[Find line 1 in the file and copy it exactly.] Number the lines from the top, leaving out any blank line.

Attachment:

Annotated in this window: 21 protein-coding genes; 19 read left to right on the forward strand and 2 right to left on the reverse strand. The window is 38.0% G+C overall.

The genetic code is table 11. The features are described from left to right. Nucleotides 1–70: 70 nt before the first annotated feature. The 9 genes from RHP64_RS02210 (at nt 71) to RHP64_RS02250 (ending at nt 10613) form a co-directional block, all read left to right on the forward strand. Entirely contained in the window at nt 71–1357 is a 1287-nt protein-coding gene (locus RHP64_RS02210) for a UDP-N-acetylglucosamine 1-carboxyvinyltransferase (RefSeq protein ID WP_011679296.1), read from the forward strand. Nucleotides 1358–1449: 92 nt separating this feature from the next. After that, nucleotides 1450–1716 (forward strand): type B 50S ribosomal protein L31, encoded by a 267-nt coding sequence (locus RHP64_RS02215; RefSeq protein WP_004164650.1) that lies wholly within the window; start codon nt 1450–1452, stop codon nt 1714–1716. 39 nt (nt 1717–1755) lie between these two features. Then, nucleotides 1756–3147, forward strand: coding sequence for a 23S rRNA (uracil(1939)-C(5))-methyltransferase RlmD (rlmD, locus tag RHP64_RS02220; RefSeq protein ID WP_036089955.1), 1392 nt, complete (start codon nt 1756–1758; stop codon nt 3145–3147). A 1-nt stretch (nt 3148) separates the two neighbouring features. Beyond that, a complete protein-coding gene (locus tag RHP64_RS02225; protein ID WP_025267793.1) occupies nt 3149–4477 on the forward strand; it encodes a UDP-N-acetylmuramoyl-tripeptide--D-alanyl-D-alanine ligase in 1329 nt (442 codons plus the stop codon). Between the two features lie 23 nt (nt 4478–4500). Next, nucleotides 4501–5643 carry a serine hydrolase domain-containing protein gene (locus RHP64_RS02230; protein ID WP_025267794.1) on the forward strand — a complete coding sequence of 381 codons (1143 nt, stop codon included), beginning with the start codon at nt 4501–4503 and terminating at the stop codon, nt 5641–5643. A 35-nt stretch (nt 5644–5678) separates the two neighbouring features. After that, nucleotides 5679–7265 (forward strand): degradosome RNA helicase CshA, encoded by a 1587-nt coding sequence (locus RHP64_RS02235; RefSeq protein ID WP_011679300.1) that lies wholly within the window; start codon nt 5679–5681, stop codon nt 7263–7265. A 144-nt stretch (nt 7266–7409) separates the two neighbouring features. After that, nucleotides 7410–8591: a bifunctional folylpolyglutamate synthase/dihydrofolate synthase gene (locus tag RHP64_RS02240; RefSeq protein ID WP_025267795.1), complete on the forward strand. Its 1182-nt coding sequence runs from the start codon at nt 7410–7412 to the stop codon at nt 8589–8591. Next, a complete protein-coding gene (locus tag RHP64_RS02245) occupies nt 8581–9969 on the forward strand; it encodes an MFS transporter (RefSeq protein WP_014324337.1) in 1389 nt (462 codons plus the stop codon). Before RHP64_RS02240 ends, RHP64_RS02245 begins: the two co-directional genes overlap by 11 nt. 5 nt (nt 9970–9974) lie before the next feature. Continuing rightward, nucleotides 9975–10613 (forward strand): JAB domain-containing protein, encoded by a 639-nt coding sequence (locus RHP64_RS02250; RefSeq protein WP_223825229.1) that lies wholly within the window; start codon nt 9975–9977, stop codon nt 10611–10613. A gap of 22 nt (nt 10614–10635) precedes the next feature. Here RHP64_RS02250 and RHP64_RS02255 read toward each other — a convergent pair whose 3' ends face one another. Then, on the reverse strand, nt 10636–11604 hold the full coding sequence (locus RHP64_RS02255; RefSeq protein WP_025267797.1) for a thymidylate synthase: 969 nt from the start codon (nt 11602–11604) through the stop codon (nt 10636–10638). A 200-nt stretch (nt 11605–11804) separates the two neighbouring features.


Annotated in this window: 21 protein-coding genes; 19 read left to right on the forward strand and 2 right to left on the reverse strand. The window is 38.0% G+C overall.